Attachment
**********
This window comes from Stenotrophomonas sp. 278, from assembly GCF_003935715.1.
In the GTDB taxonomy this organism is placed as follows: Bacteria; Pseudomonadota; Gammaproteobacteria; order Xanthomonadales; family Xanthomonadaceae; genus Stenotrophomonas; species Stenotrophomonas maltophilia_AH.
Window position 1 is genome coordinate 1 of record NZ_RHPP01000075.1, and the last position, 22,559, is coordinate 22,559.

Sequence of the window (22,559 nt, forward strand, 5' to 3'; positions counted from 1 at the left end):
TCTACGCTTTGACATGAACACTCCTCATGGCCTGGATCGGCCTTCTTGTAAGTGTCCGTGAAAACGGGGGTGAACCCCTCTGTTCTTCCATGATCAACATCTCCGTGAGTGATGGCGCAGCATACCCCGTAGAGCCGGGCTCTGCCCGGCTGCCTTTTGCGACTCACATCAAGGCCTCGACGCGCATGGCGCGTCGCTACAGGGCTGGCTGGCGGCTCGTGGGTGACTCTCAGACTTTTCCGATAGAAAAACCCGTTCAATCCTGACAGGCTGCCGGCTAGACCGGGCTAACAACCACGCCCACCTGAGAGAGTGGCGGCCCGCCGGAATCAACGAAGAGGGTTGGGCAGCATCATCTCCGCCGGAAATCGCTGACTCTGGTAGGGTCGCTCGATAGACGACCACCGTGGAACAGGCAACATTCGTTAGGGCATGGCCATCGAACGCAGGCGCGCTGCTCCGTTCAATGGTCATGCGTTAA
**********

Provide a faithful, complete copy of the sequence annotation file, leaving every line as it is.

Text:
This window comes from Stenotrophomonas sp. 278, from assembly GCF_003935715.1.
In the GTDB taxonomy this organism is placed as follows: Bacteria; Pseudomonadota; Gammaproteobacteria; order Xanthomonadales; family Xanthomonadaceae; genus Stenotrophomonas; species Stenotrophomonas maltophilia_AH.
Window position 1 is genome coordinate 1 of record NZ_RHPP01000075.1, and the last position, 22,559, is coordinate 22,559.

Sequence of the window (22,559 nt, forward strand, 5' to 3'; positions counted from 1 at the left end):
TCTACGCTTTGACATGAACACTCCTCATGGCCTGGATCGGCCTTCTTGTAAGTGTCCGTGAAAACGGGGGTGAACCCCTCTGTTCTTCCATGATCAACATCTCCGTGAGTGATGGCGCAGCATACCCCGTAGAGCCGGGCTCTGCCCGGCTGCCTTTTGCGACTCACATCAAGGCCTCGACGCGCATGGCGCGTCGCTACAGGGCTGGCTGGCGGCTCGTGGGTGACTCTCAGACTTTTCCGATAGAAAAACCCGTTCAATCCTGACAGGCTGCCGGCTAGACCGGGCTAACAACCACGCCCACCTGAGAGAGTGGCGGCCCGCCGGAATCAACGAAGAGGGTTGGGCAGCATCATCTCCGCCGGAAATCGCTGACTCTGGTAGGGTCGCTCGATAGACGACCACCGTGGAACAGGCAACATTCGTTAGGGCATGGCCATCGAACGCAGGCGCGCTGCTCCGTTCAATGGTCATGCGTTAA